Hypnotic, repetitive, rhythmic knitting

Knitting is almost hypnotic. You carefully count your stitches, you calmly repeat the same actions again and again, and the item you're creating grows rhythmically. You zone out, using your muscle memory instead of your conscious mind. That rhythmic, repetitive motion has the same benefits as actual meditation or self-hypnosis. It's a powerful form of mindfulness, and mindfulness is big news these days. Mindful people are widely thought to be calmer and happier thanks to a calm focus on the present moment, and an acknowledgement and acceptance of their feelings, thoughts and physical sensations. It can be a life-changer.

Everybody's doing it!

No wonder knitting is more popular than ever. Hop on the Brighton to London commuter train and you'll find a men's knitting group doing their thing. Look up 'knitting groups' on Google and pages and pages of them pop up. Check out Knit for Peace, which began life as a way for victims of war and strife in Africa to generate money then spread like wildfire to India, Pakistan, Bangladesh, Nepal and Afghanistan.

According to Knitters for Peace there are more than 20,000 knitters in Britain. Most are retired, but the fast-growing trends for making and mending, re-purposing and reviving traditional crafts means younger generations are joining in. More or less everyone who gives it a go finds knitting enhances their pleasure in life and improves their well-being. Knit for Peace's report on the Health Benefits of Knitting supports these facts.

The many brilliant health benefits of knitting

Knitting stimulates almost all of your brain at once. It lights up like a Christmas tree. The frontal lobe, the bit of your brain that processes rewards, attention and planning, is kept happy. Your parietal lobe, the place that deals with sensory information and spatial navigation, is occupied. The occipital lobe, the processor of visual information, is involved and the temporal lobe where your memories are stored and language interpreted is kept busy. Your cerebellum, the area that coordinates and times movement, is happy and active. You can see why knitting helps people with Parkinson's disease by improving their motor functions and fine motor skills as well as distracting them from pain.

It's clear that knitting lowers the blood pressure and provides a real sense of well-being. It works against depression, slows the onset of dementia, and you can carry on knitting through thick and thin, into extreme old age, as long as you still have the use of your hands and eyes. Over 60s find knitting for other people makes them feel part of their community, useful and not so socially isolated. Knitting and crocheting can lower your heart rate, reduce your blood pressure and cut levels of the stress hormone cortisol. And, even better than meditation, the beautiful and useful things you make also serve to improve your self-esteem, giving you a well-deserved sense of pride in your creations. Last but by no means least, working with wool makes for healthier joints. Exercising your finger joints keeps them in good condition, building up the cartilage effectively without strain.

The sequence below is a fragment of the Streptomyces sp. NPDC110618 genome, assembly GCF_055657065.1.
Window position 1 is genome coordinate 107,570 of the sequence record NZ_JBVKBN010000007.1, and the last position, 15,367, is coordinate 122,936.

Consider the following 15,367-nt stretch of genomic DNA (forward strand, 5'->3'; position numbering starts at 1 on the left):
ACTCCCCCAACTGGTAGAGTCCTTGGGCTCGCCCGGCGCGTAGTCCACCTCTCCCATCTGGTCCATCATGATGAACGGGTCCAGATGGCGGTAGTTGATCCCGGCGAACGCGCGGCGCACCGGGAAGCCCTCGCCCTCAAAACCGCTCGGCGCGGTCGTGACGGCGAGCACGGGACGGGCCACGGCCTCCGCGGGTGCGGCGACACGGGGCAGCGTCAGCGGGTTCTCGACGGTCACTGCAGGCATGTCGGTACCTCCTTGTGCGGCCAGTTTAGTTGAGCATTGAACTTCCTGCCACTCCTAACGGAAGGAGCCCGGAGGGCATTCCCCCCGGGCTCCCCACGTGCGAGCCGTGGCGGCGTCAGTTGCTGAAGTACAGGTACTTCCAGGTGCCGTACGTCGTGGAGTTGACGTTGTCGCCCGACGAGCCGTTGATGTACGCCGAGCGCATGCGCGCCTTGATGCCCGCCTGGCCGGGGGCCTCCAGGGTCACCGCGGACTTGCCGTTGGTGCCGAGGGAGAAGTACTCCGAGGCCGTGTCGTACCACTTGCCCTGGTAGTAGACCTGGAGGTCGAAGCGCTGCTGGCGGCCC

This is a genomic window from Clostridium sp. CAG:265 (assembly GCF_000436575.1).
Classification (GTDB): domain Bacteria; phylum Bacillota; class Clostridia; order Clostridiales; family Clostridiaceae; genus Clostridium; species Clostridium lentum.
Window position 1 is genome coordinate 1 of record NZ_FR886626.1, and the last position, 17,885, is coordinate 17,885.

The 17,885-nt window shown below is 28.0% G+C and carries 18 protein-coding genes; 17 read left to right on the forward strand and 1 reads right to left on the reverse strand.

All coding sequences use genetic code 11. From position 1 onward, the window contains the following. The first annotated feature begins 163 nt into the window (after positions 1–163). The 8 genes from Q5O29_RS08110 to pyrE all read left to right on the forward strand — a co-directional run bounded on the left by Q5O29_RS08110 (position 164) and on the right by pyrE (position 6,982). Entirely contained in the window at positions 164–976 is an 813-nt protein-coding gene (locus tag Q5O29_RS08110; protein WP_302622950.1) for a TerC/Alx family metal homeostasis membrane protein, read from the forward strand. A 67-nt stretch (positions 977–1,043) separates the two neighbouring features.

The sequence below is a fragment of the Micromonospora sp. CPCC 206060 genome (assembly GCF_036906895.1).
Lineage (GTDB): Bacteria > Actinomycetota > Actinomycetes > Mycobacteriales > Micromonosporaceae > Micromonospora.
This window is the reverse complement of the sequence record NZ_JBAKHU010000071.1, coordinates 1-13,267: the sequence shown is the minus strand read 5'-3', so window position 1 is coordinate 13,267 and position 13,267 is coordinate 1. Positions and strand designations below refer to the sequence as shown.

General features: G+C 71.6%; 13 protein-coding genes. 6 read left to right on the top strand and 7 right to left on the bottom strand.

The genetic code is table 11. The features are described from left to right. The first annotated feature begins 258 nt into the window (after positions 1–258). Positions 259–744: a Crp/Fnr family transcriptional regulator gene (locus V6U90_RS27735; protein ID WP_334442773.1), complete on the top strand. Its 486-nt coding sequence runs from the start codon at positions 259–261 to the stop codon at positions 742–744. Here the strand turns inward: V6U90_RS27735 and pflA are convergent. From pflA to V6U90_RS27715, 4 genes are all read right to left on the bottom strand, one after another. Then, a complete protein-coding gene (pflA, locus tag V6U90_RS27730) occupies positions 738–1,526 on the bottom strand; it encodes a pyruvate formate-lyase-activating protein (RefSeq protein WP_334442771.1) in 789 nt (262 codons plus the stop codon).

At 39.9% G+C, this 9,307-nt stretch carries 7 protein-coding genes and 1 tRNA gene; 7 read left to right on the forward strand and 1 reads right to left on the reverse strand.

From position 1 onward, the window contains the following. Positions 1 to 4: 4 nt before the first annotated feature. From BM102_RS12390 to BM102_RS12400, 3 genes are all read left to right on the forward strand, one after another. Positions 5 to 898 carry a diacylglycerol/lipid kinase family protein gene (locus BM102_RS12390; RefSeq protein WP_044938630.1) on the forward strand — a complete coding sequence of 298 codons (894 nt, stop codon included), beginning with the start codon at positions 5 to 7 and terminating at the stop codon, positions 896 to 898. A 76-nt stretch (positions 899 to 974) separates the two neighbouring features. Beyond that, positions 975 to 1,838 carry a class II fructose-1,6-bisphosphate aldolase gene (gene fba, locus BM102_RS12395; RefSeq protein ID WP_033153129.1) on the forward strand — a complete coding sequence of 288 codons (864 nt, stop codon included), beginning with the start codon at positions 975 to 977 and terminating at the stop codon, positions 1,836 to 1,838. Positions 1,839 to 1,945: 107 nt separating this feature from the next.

Join the knitting revolution

If you love the look of our sumptuous wools and would like to make knitting part of your life, there's bound to be a knitting group near you. If you would rather go it alone, you'll also feel the very real benefits knitting brings to your physical and emotional life. Go on, tap into that amazing knitting magic

All About Shetland Yarns – Beautiful, Colourful, Versatile

by Ruth Strickley
Shetland Yarns

Shetland yarns are famously lovely, a sheer delight to knit. And humans have been using the wool for a very long time indeed. Archaeological evidence reveals people on the islands have been raising sheep for their fleece on the islands for at least 4500 years. The remains of primitive Soay sheep kept by early Neolithic farmers prove the point, found during the excavation of the prehistoric site at Jarlshof on Shetland itself. So why is Shetland wool so popular, and what's the history behind the islands' long history of textile-making?

About the Shetland sheep – Small yet beautiful

The Shetland sheep is a small, slow-growing breed that actually originated in the Shetland Isles, a Northern European short-tailed type that's related to the Scottish Dunface, sadly now extinct. Its fine, super-soft wool isn't the only product that makes the Shetland sheep a unique animal. The meat is delicious, and being so resilient it's also a great choice for conservation grazing projects designed to revive and protect rare indigenous grasslands.

Shetlands are particularly hardy and tough. They lamb with ease, are adaptable to all sorts of conditions, are used to a poor diet and live longer than the average breed. Because many of their natural survival instincts remain intact thanks to a lack of cross-breeding, they're hardier and easier to look after than most contemporary breeds.

A distinguishing feature of Shetlands is their short tail, fat at the base,tapered to a point and hairy rather than woolly. But it's the colour of their wool that's the most magical thing. It comes in many different colours and patterns, most with their own ancient names dating back millennia. Moorit wool, for example, is a rich, red-brown shade. Emsket wool is a dusky blue-grey, Musket wool is a pale grey-brown, Shaela a dark steel-grey and Mioget honey-coloured. There are many more, whose quirky names also come from the islands' ancient Norn language.